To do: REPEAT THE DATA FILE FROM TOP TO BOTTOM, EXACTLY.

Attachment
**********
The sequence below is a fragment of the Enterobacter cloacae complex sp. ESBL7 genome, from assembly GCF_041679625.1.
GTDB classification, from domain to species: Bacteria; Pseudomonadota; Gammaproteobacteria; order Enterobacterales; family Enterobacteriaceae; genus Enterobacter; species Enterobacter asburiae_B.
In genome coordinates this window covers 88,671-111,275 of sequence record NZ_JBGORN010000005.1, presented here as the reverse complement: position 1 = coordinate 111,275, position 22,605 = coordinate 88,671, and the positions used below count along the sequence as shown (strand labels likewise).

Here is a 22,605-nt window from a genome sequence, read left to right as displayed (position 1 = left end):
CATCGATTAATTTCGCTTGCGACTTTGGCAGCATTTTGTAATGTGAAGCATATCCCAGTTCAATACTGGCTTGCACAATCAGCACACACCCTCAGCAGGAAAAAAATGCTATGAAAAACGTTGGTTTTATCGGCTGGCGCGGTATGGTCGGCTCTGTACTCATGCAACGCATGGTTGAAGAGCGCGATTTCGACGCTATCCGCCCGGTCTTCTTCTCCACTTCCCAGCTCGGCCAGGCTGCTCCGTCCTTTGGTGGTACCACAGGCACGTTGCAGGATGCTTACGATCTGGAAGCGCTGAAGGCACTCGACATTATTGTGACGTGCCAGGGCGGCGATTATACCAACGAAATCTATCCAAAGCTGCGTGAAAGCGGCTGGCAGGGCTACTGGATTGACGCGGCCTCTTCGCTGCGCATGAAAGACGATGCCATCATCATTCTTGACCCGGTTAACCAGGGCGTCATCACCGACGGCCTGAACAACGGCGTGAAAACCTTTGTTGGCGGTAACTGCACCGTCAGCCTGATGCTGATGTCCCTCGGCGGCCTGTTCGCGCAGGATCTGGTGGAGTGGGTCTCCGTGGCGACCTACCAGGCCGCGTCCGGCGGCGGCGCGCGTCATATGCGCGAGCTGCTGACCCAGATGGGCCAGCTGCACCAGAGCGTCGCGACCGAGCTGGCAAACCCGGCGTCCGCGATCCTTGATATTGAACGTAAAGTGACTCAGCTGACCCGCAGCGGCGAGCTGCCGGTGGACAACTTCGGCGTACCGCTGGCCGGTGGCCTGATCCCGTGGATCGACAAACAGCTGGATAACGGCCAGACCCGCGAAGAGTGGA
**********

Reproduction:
The sequence below is a fragment of the Enterobacter cloacae complex sp. ESBL7 genome, from assembly GCF_041679625.1.
GTDB classification, from domain to species: Bacteria; Pseudomonadota; Gammaproteobacteria; order Enterobacterales; family Enterobacteriaceae; genus Enterobacter; species Enterobacter asburiae_B.
In genome coordinates this window covers 88,671-111,275 of sequence record NZ_JBGORN010000005.1, presented here as the reverse complement: position 1 = coordinate 111,275, position 22,605 = coordinate 88,671, and the positions used below count along the sequence as shown (strand labels likewise).

Here is a 22,605-nt window from a genome sequence, read left to right as displayed (position 1 = left end):
CATCGATTAATTTCGCTTGCGACTTTGGCAGCATTTTGTAATGTGAAGCATATCCCAGTTCAATACTGGCTTGCACAATCAGCACACACCCTCAGCAGGAAAAAAATGCTATGAAAAACGTTGGTTTTATCGGCTGGCGCGGTATGGTCGGCTCTGTACTCATGCAACGCATGGTTGAAGAGCGCGATTTCGACGCTATCCGCCCGGTCTTCTTCTCCACTTCCCAGCTCGGCCAGGCTGCTCCGTCCTTTGGTGGTACCACAGGCACGTTGCAGGATGCTTACGATCTGGAAGCGCTGAAGGCACTCGACATTATTGTGACGTGCCAGGGCGGCGATTATACCAACGAAATCTATCCAAAGCTGCGTGAAAGCGGCTGGCAGGGCTACTGGATTGACGCGGCCTCTTCGCTGCGCATGAAAGACGATGCCATCATCATTCTTGACCCGGTTAACCAGGGCGTCATCACCGACGGCCTGAACAACGGCGTGAAAACCTTTGTTGGCGGTAACTGCACCGTCAGCCTGATGCTGATGTCCCTCGGCGGCCTGTTCGCGCAGGATCTGGTGGAGTGGGTCTCCGTGGCGACCTACCAGGCCGCGTCCGGCGGCGGCGCGCGTCATATGCGCGAGCTGCTGACCCAGATGGGCCAGCTGCACCAGAGCGTCGCGACCGAGCTGGCAAACCCGGCGTCCGCGATCCTTGATATTGAACGTAAAGTGACTCAGCTGACCCGCAGCGGCGAGCTGCCGGTGGACAACTTCGGCGTACCGCTGGCCGGTGGCCTGATCCCGTGGATCGACAAACAGCTGGATAACGGCCAGACCCGCGAAGAGTGGA